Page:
Apple reports 2 iOS 0-days that let hackers compromise fully patched devices

Five iPhones on a table
Enlarge / The 2020 iPhone lineup. From left to right: iPhone 12 Pro Max, iPhone 12 Pro, iPhone 12, iPhone SE, and iPhone 12 mini.

A week after Apple issued its biggest iOS and iPadOS update since last September’s release of version 14.0, the company has released a new update to patch two zero-days that allowed attackers to execute malicious code on fully up-to-date devices. Monday’s release of version 14.5.1 also fixes problems with a bug in the newly released App Tracking Transparency feature rolled out in the previous version.

Both vulnerabilities reside in Webkit, a browser engine that renders Web content in Safari, Mail, App Store, and other select apps running on iOS, macOS, and Linux. CVE-2021-30663 and CVE-2021-30665, as the zero-days are tracked, have now been patched. Last week, Apple fixed CVE-2021-30661, another code-execution flaw in iOS Webkit, that also might have been actively exploited.

“Processing maliciously crafted web content may lead to arbitrary code execution,” Apple said in its security notes, referring to the flaws. “Apple is aware of a report that this issue may have been actively exploited.”

CVE-2021-30665 was discovered by researchers from China-based security firm Qihoo 360. The other vulnerability was discovered by an anonymous source. Apple provided no details about who is using the exploits or who is being targeted by them.

Coveted by black hats, feared by defenders

According to figures from Google’s Project Zero vulnerability research team, the three recently patched iOS vulnerabilities bring the number of zero-days actively exploited against iOS users to seven. With a total of 22 zero-days found so far in 2021, those exploiting the Apple mobile OS make up almost 33 percent of them. That makes iOS the second most targeted software by zero-days this year, behind Chrome, which has had eight zero-days.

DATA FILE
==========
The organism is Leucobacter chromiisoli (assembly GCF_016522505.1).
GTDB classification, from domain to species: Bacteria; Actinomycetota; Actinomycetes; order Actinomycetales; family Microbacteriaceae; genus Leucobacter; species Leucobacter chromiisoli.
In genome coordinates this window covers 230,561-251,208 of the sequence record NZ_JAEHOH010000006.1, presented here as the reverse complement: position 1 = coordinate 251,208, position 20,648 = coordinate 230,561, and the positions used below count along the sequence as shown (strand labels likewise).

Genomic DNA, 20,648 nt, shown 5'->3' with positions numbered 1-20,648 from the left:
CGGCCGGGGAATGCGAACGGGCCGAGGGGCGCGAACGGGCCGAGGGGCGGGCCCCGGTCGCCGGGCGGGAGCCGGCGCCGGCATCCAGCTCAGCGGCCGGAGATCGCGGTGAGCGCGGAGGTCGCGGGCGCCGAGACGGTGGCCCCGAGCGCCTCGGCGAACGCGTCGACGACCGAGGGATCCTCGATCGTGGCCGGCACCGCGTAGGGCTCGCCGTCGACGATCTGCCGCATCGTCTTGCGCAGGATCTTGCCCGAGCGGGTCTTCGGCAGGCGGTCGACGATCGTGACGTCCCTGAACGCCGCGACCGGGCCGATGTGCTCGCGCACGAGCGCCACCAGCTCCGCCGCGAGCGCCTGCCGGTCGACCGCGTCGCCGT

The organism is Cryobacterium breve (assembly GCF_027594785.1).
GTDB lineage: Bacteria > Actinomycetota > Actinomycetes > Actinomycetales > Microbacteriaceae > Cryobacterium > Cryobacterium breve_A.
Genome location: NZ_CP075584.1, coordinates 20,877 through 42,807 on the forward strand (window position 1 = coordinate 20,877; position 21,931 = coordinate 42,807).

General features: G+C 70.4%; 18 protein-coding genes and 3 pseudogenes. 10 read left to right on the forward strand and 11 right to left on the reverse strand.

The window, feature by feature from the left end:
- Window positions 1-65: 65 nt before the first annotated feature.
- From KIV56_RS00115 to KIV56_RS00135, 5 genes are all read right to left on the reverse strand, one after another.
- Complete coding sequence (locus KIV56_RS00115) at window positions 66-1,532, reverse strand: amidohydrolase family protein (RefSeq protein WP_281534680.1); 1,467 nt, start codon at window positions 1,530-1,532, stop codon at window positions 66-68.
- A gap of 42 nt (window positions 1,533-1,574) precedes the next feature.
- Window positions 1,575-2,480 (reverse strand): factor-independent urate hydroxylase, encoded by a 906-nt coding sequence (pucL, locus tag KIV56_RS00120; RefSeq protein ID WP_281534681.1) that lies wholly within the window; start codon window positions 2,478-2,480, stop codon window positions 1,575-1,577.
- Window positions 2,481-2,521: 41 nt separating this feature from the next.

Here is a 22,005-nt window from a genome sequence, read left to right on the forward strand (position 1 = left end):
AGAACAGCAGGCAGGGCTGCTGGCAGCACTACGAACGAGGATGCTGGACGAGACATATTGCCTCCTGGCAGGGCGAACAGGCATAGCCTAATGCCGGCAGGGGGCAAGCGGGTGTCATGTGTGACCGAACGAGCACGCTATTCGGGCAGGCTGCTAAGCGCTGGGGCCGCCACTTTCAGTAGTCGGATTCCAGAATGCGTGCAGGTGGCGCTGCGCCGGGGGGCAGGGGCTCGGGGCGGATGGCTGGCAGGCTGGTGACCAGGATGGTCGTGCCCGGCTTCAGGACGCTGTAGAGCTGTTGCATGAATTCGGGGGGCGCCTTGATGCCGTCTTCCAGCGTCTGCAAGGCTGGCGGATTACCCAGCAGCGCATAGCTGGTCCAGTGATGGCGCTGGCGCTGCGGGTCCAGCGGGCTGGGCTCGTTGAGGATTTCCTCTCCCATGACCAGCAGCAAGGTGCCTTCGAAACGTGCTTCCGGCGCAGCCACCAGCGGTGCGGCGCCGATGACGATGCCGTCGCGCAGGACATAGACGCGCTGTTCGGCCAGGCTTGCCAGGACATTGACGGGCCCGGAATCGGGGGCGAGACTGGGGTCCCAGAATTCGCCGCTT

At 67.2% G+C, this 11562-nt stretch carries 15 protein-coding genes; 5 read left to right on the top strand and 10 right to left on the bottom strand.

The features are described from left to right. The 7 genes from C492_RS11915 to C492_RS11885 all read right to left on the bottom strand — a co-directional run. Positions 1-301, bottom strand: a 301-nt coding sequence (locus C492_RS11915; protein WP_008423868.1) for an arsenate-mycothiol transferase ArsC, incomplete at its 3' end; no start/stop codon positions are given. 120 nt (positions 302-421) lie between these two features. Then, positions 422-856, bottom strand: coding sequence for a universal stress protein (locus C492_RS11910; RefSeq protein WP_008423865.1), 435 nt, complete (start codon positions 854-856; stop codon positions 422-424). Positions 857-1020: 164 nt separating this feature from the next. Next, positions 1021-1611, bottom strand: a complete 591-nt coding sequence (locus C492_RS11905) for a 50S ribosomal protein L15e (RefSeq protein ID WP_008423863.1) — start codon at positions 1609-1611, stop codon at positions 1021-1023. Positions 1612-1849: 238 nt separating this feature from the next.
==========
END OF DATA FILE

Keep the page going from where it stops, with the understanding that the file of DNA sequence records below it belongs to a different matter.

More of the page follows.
Zero-days are highly coveted by black hats and feared by defenders because they are unknown to the developers of the vulnerable software and the public at large. That means the people who discover the security flaws can use them to hack devices that are fully up to date, often with little or no detection.

Separately, 14.5 fixes a bug that kept some users from seeing App Tracking Transparency prompts.

“This update fixes an issue with App Tracking Transparency where some users who previously disabled Allow Apps to Request to Track in Settings may not receive prompts from apps after re-enabling it,” the update description said. “This update also provides important security updates and is recommended for all users.”

Apple rolled out App Tracking Transparency in last week’s release of iOS 14.5. The addition has roiled Facebook because it prevents the company’s app from tracking user activity across other apps users have installed without explicit permission. A second bug can cause the App Tracking Transparency toggle in the settings menu to be grayed out. There are numerous reports that the toggle remains grayed out for many users even after updating to iOS 14.5.1. Apple representatives didn’t immediately respond to a request for comment.

Source: Ars Technica

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